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Air France-KLM shares fell by 4% Friday, just one day after the flag carrier of France announced the appointment of new CEO Benjamin Smith. Economists are attributing the stock drop to the airline’s employee unions which responded with open hostility over the decision to appoint Smith, a Canadian, who would be the first non-French person to lead the airline. (It now includes Dutch flag carrier KLM.)

“Driving the share price is essentially the discontent of the unions,” said Meriem Mokdad, fund manager at Paris-based Roche-Brune Asset Management.

Air France has already been plagued with a series of strikes that began in early February, and which have cost the airline more than $380 million, with shares down by 36% since the beginning of the year.

Although French bank Société Générale maintained its “sell” recommendation on Air France-KLM shares, it welcomed Smith’s appointment on the basis of his success at Air Canada. He “played a key role in Air Canada’s growth and modernization strategy in recent years, redefined AC’s hub strategy and was also a driving force behind AC’s successful low-cost brand Rouge,” SocGen wrote in a research note titled “New CEO – New Solutions to Old Problems.” The bank further noted that the previous CEO of Air France had met with similar union resistance two years ago when he took up the leadership mantle, and cautioned Air France employees to proceed more cautiously this time. “We hope that history won’t repeat itself — otherwise having a non-French CEO will be the least of the group’s and the (French) employees’ worries.”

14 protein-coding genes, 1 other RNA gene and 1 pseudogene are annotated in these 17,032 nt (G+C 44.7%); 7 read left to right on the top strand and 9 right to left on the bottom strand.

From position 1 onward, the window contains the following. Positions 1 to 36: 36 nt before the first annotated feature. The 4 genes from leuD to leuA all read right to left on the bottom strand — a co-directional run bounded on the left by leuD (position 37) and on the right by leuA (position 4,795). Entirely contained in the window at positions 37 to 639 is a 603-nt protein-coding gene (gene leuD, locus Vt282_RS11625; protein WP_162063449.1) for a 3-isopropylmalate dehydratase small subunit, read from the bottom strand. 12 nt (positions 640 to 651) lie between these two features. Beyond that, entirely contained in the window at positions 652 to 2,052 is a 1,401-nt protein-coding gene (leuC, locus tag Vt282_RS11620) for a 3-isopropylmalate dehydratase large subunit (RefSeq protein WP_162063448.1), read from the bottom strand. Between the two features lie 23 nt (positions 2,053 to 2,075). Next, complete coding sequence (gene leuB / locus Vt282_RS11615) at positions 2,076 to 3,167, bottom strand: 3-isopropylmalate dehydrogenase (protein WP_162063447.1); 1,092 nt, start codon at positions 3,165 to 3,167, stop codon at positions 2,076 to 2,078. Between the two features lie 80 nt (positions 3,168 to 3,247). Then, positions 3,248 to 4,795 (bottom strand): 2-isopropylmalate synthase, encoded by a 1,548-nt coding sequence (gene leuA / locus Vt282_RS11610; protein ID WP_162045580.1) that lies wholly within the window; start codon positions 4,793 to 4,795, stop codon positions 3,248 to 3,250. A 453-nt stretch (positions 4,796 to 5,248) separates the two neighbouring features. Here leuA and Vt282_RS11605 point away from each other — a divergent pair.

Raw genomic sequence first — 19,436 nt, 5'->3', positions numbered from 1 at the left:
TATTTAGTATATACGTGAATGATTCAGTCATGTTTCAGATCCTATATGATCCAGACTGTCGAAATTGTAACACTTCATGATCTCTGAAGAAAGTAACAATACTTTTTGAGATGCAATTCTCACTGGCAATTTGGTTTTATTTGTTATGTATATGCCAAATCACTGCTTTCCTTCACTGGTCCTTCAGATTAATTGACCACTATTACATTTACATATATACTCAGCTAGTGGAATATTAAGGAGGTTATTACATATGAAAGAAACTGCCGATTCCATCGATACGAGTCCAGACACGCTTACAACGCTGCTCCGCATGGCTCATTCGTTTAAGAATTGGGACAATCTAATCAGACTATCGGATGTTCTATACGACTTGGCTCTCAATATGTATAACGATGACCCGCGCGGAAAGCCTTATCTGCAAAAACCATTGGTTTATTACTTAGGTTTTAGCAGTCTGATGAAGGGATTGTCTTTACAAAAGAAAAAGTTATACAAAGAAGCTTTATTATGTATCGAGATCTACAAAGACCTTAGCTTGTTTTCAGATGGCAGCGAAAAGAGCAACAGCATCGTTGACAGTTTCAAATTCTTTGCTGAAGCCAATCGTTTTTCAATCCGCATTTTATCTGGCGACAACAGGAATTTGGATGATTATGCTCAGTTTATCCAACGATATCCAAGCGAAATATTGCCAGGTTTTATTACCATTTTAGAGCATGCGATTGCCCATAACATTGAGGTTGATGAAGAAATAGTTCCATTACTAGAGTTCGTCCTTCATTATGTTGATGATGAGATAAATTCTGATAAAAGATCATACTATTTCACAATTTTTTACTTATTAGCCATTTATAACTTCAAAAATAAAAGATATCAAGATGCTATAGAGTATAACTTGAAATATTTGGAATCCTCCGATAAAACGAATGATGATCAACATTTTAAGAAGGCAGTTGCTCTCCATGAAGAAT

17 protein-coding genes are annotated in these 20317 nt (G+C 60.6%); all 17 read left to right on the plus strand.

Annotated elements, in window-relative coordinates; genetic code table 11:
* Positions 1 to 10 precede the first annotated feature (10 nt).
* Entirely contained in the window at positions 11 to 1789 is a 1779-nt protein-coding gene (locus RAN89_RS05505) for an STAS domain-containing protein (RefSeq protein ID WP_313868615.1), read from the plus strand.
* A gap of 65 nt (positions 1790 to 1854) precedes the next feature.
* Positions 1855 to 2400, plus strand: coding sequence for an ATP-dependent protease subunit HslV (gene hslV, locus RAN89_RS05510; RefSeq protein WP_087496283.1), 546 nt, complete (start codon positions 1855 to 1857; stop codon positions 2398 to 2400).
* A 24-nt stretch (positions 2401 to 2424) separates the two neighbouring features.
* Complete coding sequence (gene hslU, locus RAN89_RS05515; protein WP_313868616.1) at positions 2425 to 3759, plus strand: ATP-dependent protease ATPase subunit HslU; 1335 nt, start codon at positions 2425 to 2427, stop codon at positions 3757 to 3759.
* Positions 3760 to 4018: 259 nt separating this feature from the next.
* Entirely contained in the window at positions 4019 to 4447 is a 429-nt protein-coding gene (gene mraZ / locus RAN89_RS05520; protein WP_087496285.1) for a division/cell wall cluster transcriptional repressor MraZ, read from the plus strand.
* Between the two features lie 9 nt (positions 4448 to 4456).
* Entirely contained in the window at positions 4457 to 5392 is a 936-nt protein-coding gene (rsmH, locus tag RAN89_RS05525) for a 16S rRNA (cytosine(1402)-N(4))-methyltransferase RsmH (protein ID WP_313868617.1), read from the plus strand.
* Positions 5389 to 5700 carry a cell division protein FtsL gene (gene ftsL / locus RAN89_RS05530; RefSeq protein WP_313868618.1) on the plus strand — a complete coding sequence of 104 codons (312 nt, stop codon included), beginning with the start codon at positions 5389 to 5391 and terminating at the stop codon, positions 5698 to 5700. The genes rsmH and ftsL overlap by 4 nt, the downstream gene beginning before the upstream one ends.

French workers, who will discuss another round of strike action on August 27, aren’t the only unhappy employees: Dutch pilots, under the KLM arm of the group, threatened to strike over working conditions as well. On August 13, KLM released a statement saying that “Regrettably, negotiations are in a difficult phase” with Dutch Airline Pilots Association VNV over “desired reduction in work pressure and improvement of the work-life balance of pilots.” VNV has threatened to strike in as soon as four weeks if the pilots’ requests are not met, and has demanded that KLM hire new flight personnel as soon as possible in order to allow pilots more time off between flights. However, KLM stated that, although the airline has already begun recruiting new pilots, it cannot meet all of the pilots’ demands.

Air France and KLM formed the “first major cross-border airline merger” in 2003, although the two airlines have always maintained independent operations. While KLM had been struggling at the time of the merger, the Dutch airline has been more successful at cutting costs in the 15 years since. KLM recently was able to negotiate several cost-cutting deals with employees which have bolstered the airline’s profitability, putting the carrier in a stronger position than its French counterpart.

“Our pilots have given up a lot in recent years, making KLM profitable”, VNV spokesman Joost van Doesburg said. “Now it’s time for KLM to deal with its exhausted staff.”

Featured image courtesy of KLM

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